Intelligence may be defined as the ability to manipulate abstract verbal concepts effectively. This definition is reflected in the types of questions asked on intelligence tests for children. Two well-known tests—the Stanford-Binet and the Wechsler Intelligence Scale for Children, Revised—are used to index children’s mental growth and to predict learning performances. Because school learning seems to depend on the ability to reason verbally, the content of intelligence tests seems appropriate. Some relationship does indeed exist between intelligence-test performance and school achievement. Predictions based on tests are imperfect, however, because intelligence tests do not measure motivation and because knowledge about the skills needed for school learning is incomplete. In addition, intelligence tests are sometimes inappropriate when used with minority children, who may not understand or respond appropriately to certain items because of language difficulties or cultural differences. Thus, test scores must be interpreted with great care.
The attitudes, values, and behaviors of parents toward their children clearly influence patterns of development. Likewise, children’s characteristics influence parental attitudes and behaviors; handicapped children, for example, require more attention and cause more parental anxiety than do normal children. Extensive studies have established that parental behaviors toward children vary widely, ranging from restrictiveness to permissiveness, warmth to hostility, and anxious involvement to calm detachment. These variations in attitudes produce different patterns in family relationships.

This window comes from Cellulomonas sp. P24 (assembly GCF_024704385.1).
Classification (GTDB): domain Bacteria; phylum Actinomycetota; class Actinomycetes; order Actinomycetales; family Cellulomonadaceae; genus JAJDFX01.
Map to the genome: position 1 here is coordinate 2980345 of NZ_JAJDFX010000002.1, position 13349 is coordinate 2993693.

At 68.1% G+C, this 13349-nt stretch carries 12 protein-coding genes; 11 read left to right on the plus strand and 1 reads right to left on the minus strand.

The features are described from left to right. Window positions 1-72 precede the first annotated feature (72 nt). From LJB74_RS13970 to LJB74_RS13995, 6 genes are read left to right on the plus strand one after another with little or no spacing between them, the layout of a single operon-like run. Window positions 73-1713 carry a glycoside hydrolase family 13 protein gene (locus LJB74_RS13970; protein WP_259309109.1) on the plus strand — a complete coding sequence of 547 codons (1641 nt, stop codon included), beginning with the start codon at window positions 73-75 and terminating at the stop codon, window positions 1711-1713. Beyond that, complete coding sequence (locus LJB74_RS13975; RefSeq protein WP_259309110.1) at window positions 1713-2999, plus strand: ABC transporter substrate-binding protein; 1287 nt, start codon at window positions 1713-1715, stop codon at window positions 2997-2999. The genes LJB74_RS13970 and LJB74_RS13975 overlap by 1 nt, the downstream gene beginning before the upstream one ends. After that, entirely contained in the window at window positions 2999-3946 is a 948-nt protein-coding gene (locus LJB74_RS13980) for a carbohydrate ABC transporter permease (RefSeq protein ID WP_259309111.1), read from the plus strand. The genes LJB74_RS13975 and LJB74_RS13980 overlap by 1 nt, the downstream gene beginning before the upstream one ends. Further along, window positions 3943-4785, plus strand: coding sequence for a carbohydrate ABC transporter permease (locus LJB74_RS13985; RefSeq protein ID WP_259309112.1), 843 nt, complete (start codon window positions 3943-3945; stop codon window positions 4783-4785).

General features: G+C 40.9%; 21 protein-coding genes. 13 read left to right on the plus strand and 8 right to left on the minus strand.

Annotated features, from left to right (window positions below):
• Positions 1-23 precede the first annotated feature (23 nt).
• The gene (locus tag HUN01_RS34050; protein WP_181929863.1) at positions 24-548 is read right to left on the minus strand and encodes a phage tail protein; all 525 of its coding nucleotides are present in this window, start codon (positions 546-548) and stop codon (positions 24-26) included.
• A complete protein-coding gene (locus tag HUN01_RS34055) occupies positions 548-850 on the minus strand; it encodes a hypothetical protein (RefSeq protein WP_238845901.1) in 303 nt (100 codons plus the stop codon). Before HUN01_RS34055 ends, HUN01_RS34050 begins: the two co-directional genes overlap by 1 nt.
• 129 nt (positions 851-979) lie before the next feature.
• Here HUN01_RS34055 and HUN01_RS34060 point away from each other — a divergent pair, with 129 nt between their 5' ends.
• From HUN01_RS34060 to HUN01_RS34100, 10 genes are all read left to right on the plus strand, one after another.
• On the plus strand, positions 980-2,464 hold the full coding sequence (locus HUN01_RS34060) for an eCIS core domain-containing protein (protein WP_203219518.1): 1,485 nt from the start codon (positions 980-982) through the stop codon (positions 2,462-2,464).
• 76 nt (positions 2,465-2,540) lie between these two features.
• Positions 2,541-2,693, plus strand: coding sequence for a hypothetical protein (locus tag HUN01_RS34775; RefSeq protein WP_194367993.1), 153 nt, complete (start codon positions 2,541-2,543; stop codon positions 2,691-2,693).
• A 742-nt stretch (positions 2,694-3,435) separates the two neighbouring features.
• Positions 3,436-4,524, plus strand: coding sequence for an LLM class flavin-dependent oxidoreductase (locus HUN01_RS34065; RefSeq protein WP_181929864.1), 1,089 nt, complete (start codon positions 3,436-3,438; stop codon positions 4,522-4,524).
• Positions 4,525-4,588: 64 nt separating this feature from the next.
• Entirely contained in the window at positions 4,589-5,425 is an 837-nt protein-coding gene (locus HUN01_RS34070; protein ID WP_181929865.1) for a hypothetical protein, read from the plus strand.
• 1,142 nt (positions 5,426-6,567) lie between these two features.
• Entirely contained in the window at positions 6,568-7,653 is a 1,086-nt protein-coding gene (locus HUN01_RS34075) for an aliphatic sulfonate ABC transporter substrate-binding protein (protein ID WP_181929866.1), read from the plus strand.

Social relationships among infants involve mutual interest without interaction. This relationship is called parallel play. Beginning with the preschool years, peer-group relationships become increasingly sophisticated social systems influencing children’s values and behaviors. The transition to the adult social world is aided by the organization of peer groups with a leader, members with varying strengths and weaknesses, and a recognition of the need for cooperative behavior. Peer-group conformity reaches a peak when children are about 12 years of age. Conformity never disappears, but its manifestations among adults are less obvious. The members of peer groups change with age. Preadolescent groups are homogeneous; that is, members are usually of the same sex and come from the same neighborhood. Among older children, social relationships are based on shared interests and values. Within a given group, the popular children tend to be more intelligent, higher achievers, and socially and emotionally more mature.
Much current work involves identifying the cognitive components (such as memory and attention span) used in problem-solving activities. Researchers also are trying to identify the processes that occur in the transition from one level of thought to the next. Another area of investigation is the cognitive components in reading and arithmetic. It is hoped that this research will lead to improved methods of teaching academic skills and more effective remedial teaching.